The government does need to anticipate the outcomes of the WAI 262 claim and take these issues into account, but what is more likely to occur is that this review of the Patent Act will significantly alter the possible outcomes that can come from WAI 262.

During the 1990s the Ministry of Commerce (MOC), and then the Ministry of Economic Development (MED), undertook various 'consultation' processes with Maori on Intellectual Property Rights issues. These consultations included the setting up of the Patenting of Life Forms Group in 1995 and the publication of discussion papers on IPR issues. In 1996 the Waitangi Tribunal commissioned David Williams to report on the WAI 262 claim, and Williams recommended that the Government should not continue to legislate prior to the resolution of the Treaty claims. At that time the MOC had postponed IPR reforms following feedback from consultations with Maori, on which Williams commented: "It is now possible therefore to consider the full implications of the WAI 262 claim without the immediate threat of legislation being passed which is arguably inconsistent with the Treaty Rights of iwi and hapu."

Now, the MED is going ahead with IPR reform anyway, having 'waited long enough', while at the same time proposing further 'consultation' with Maori. As made clear in recommendations of the National Maori Hui to the Royal Commission on Genetic Modification, constitutional issues relating to the Treaty of Waitangi require priority, and when such intellectual property issues are addressed they need to be through "kaupapa Maori processes and contexts". There is also a concern that the consistent attachment, by Government departments, of spiritual and moral concerns specifically to Maori, not only marginalise Maori world views but also conveniently 'disappear' Pakeha spiritual and moral arguments.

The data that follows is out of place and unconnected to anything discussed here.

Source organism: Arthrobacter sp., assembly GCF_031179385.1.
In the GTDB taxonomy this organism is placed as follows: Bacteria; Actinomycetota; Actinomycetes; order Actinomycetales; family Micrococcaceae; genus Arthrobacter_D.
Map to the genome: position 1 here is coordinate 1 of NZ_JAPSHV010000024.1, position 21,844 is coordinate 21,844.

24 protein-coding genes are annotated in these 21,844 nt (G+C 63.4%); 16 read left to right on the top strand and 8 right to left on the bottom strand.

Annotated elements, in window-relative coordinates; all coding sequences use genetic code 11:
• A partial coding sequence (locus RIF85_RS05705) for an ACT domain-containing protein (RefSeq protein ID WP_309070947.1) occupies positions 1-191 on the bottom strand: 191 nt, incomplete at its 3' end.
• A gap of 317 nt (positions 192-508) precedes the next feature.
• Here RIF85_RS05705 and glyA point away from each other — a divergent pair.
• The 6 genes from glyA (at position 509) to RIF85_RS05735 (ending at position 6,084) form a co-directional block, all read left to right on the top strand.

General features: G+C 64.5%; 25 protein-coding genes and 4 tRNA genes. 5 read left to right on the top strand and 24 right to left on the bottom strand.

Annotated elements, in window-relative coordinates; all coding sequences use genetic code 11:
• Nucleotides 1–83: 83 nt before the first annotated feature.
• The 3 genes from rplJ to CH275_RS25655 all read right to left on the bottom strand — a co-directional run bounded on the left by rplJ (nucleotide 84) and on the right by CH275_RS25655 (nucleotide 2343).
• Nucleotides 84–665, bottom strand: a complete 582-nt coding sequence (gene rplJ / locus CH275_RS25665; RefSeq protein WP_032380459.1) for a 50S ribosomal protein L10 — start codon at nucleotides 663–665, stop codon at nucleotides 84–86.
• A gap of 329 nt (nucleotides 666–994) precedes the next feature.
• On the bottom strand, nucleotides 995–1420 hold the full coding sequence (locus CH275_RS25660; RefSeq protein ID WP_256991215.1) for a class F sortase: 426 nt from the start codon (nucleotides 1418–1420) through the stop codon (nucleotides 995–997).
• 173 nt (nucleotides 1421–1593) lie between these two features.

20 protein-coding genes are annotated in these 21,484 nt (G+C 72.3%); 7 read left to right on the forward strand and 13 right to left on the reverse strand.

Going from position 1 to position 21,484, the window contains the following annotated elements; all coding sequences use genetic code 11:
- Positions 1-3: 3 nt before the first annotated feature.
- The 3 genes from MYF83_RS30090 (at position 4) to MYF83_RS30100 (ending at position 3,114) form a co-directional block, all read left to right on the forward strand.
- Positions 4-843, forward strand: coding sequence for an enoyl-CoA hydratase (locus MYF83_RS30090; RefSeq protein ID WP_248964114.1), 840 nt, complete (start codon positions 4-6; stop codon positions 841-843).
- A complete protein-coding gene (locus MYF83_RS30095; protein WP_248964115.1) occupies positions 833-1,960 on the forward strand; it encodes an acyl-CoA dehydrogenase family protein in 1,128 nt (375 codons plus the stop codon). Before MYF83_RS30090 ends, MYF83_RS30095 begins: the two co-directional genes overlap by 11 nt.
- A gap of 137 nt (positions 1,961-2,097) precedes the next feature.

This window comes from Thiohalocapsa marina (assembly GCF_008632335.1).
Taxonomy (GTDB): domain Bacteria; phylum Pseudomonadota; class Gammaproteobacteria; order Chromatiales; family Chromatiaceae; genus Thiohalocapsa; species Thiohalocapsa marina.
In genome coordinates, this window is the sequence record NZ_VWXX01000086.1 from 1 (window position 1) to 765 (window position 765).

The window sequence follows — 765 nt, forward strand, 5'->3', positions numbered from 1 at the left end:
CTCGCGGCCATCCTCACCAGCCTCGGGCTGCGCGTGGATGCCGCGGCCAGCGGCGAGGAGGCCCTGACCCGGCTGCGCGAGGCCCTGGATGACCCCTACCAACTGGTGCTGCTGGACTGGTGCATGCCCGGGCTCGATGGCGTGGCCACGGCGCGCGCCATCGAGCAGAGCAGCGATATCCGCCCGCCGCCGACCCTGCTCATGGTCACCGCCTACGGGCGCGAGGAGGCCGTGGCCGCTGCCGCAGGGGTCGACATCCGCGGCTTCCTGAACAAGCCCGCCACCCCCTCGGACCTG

And as the intersection of free trade, biotechnology, and intellectual property rights is addressed by Government, it is important to acknowledge that there are many 'ways of knowing'. As Vandana Shiva has noted: "There is no epistemological basis for characterising non-Western traditional knowledge as unscientific and Western knowledge as scientific ... . The idea that modern reductionist science is a description of objective reality, unprejudiced by value judgements, is being rejected increasingly on historical and philosophical grounds."

However, the NZ Government is bound by the international TRIPs agreement (Trade Related aspects of Intellectual Property), and therefore cultural-ethical exclusions to patentability could be opposed through the WTO. As noted by the MED, "Article 27 [of TRIPs] does not expressly allow parties to refuse the grant of a patent on cultural grounds, although such a refusal may fit within the ordre public and morality exception". In other words, the MED acknowledges that there may be a need to make exceptions to patentability for the 'public good', but that commitments to multilateral (and bilateral) trade deals could take precedence over domestic policies. This acknowledgement comes at a time when the NZ government continues to advocate a free market agenda internationally, binding the country to yet more contradictory obligations.

The Ministry of Economic Development's discussion document for its review of the Patent Act (1953) addresses:

  • The definition of invention (with 5 proposed options for review);
  • Maori and the patenting of biotechnological inventions, and options for Sui Generis mechanisms of protection of traditional knowledge;
  • Patents on Biotechnology, and the outcomes of the Royal Commission on GM;
  • Plants and Patents, comparing Plant Variety Rights with patents on plants;
  • Patenting of business methods and software
  • ;
  • Patenting methods of medical treatment of humans; and
  • Stringency tests for patentability.